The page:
Creating and Destroying Values

Published by ShawnKinley on


A quick way to make the audience care.

Rowan Atkinson’s, mostly silent, obsessive character, Mr Bean is engaging to watch regardless of the language you speak. We know exactly what he wants and he’s obsessive about getting it.

The simple nature of Mr. Bean can teach us something useful when we are on stage.

What a character wants is a sign of their values. Place something of nearly the same value within reach and conflict gives us theatre. The man on the diet sees a chocolate bar left on the counter. He values what the diet gives him but that chocolate bar offers something more in this moment.  We can all identify with that sort of dilemma.

The value of love is tormented by work. The value of integrity is tormented by the greedy distraction of easy money. The value of safety is tormented by the desire for variety and adventure.

Mr Bean’s values usually come into conflict with what is socially acceptable.  The torment and how he resolves it gives us comedy.  We enjoy and sometimes cringe when everything goes wrong.

In one scene Mr Bean is on his way to an amusement park. He’s been planning for the fun and thrills but on his way, he unexpectantly finds himself in the care of a baby.  He knows what he “SHOULD DO”… but he also knows what would be fun. Care for the child or go play on a rollercoaster and bumper cars?

Where Mr Bean differs from most of us is the point where he has to choose what is “right” versus what is fun for him.  We get to enjoy a cathartic ride with a self-focused character doing things that a part of us would secretly like to do. 

When a character chooses one thing strongly in the story the world has a tool to use for torment.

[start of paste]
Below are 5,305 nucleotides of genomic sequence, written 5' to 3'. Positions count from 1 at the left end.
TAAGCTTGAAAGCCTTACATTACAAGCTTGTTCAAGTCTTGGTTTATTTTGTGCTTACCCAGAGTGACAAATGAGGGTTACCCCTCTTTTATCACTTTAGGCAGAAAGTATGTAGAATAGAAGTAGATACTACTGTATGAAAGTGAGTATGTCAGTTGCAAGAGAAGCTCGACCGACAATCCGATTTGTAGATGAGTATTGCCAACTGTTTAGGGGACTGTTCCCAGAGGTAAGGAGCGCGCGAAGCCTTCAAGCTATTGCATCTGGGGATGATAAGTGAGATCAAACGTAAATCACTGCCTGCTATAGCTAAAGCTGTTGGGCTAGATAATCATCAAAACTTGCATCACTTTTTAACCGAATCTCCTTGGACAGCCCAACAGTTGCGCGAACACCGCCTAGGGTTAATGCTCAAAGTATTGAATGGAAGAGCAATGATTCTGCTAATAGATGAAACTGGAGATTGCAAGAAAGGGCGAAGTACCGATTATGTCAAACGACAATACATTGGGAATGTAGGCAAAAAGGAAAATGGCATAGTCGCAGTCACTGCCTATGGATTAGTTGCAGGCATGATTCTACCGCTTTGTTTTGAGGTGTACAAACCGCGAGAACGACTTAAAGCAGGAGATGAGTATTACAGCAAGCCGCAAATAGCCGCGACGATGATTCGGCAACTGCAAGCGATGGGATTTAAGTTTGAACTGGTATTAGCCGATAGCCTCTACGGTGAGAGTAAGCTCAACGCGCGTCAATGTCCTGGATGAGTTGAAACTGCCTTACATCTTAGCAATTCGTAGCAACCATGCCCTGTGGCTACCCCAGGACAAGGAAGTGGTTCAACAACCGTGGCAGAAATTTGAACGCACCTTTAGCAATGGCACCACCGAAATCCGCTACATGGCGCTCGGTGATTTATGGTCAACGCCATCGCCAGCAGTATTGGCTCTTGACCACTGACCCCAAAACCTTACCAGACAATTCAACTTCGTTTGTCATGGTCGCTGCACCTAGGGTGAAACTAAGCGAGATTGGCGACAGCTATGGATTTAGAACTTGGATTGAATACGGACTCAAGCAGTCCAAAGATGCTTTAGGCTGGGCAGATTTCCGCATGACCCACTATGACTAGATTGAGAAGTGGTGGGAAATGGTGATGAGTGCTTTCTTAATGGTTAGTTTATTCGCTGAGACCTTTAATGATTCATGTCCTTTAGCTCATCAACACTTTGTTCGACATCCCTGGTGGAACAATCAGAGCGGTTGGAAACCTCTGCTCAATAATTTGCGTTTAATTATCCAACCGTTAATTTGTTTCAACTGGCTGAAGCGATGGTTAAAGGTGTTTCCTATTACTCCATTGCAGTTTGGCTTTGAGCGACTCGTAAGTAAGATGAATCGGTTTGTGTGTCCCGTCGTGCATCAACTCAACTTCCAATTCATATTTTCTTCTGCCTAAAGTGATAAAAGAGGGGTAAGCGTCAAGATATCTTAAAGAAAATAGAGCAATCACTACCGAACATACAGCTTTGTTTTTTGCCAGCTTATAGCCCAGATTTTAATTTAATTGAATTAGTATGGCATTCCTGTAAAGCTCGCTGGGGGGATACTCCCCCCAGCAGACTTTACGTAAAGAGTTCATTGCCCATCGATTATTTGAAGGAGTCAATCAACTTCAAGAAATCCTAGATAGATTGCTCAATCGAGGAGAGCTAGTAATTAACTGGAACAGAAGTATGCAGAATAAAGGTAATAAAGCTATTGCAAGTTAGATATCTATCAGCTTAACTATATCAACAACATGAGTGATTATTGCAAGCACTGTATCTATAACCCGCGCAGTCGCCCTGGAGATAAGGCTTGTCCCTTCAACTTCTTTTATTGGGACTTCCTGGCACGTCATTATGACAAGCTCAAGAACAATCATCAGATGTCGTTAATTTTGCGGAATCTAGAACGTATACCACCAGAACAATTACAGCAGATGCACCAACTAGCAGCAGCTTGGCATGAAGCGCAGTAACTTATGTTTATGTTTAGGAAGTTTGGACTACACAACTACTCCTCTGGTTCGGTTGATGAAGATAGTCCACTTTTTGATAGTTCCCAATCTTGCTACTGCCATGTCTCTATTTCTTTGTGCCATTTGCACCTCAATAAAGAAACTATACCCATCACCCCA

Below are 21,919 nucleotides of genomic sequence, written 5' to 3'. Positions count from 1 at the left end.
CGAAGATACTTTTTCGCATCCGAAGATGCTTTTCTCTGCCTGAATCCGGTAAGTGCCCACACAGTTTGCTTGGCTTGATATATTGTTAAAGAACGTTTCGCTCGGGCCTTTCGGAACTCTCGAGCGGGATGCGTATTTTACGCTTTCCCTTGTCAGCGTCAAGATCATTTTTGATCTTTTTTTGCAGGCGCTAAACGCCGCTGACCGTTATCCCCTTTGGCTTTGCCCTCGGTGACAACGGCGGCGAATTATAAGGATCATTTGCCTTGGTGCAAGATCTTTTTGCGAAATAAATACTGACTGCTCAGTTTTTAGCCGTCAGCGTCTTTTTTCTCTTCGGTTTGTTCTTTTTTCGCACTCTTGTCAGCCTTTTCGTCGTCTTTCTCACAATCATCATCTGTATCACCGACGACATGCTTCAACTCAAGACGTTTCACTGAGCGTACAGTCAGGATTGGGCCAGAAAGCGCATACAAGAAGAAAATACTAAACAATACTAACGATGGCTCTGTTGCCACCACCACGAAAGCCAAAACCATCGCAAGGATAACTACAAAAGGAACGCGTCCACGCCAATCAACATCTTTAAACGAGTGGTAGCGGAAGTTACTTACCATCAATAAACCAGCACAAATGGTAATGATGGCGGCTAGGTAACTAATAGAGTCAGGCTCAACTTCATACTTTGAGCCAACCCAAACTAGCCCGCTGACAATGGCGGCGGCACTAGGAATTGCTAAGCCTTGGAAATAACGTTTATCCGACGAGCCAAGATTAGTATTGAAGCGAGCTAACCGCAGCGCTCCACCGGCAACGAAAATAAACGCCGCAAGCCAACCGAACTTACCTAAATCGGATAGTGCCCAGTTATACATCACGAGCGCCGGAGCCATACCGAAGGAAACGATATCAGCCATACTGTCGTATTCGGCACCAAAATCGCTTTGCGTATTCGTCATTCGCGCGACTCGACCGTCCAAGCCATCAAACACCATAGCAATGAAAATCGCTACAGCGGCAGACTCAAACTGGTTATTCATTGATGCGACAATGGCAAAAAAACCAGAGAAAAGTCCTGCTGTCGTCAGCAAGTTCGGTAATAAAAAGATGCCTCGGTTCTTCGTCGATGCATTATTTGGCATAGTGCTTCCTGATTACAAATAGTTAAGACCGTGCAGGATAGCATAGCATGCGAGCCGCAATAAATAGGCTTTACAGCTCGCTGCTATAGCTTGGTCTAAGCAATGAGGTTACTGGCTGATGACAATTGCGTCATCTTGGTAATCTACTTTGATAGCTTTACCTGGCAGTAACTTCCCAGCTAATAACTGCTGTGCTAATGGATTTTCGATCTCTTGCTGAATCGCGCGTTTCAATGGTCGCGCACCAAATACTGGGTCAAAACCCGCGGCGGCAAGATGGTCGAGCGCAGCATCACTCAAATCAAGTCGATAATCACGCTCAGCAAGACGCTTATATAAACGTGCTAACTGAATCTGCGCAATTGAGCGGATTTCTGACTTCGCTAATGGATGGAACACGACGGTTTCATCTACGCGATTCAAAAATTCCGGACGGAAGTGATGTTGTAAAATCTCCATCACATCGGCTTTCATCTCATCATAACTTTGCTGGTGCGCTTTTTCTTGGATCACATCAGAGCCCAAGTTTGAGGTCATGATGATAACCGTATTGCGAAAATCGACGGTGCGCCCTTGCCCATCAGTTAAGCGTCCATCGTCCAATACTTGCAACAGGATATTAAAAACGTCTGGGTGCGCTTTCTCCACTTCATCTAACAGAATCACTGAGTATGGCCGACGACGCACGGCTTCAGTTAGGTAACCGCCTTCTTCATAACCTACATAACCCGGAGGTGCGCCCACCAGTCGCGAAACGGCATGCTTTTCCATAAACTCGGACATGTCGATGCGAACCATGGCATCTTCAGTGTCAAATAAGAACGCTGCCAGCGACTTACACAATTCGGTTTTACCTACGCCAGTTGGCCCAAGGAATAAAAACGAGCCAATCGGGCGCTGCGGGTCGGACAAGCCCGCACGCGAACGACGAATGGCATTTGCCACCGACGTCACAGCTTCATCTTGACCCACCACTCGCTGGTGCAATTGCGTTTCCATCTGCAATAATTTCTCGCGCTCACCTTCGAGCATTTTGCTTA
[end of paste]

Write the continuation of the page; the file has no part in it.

Mr Bean loves Teddy (his teddy bear). Mr Bean obsesses over him. He shows his love by reading a book with him and realizing that Teddy’s eyes are weak, he makes a little pair of glasses for him. Bean cares for him like a child.

SIDENOTE: We KNOW Mr Bean loves Teddy because he shows it in actions. Bean doesn’t tell us or verbalise the love. Showing is better than telling.   

What happens now when Mr Bean places Teddy gently on top of what looks like a solid surface so that he can tie his shoelace? That solid surface is actually a car and it drives off with Teddy in tow.

It’s the end of the world for Mr Bean as he watches his tiny friend driving away.  The adventure begins. We’ve invested our emotions into the reality because Mr Bean’s affection has been shown and his highest valued relationship is being torn from him. We can empathize with that loss.

It’s important to spend the time at the beginning of your scene to establish values.  What do you like? Who do you care for? Smile, appreciate and adore them. (Show that you like whatever it is. Don’t just say it.)

Then… play with destroying the value or challenge it with a higher value. It’s cruel but it’s fun for the audience.


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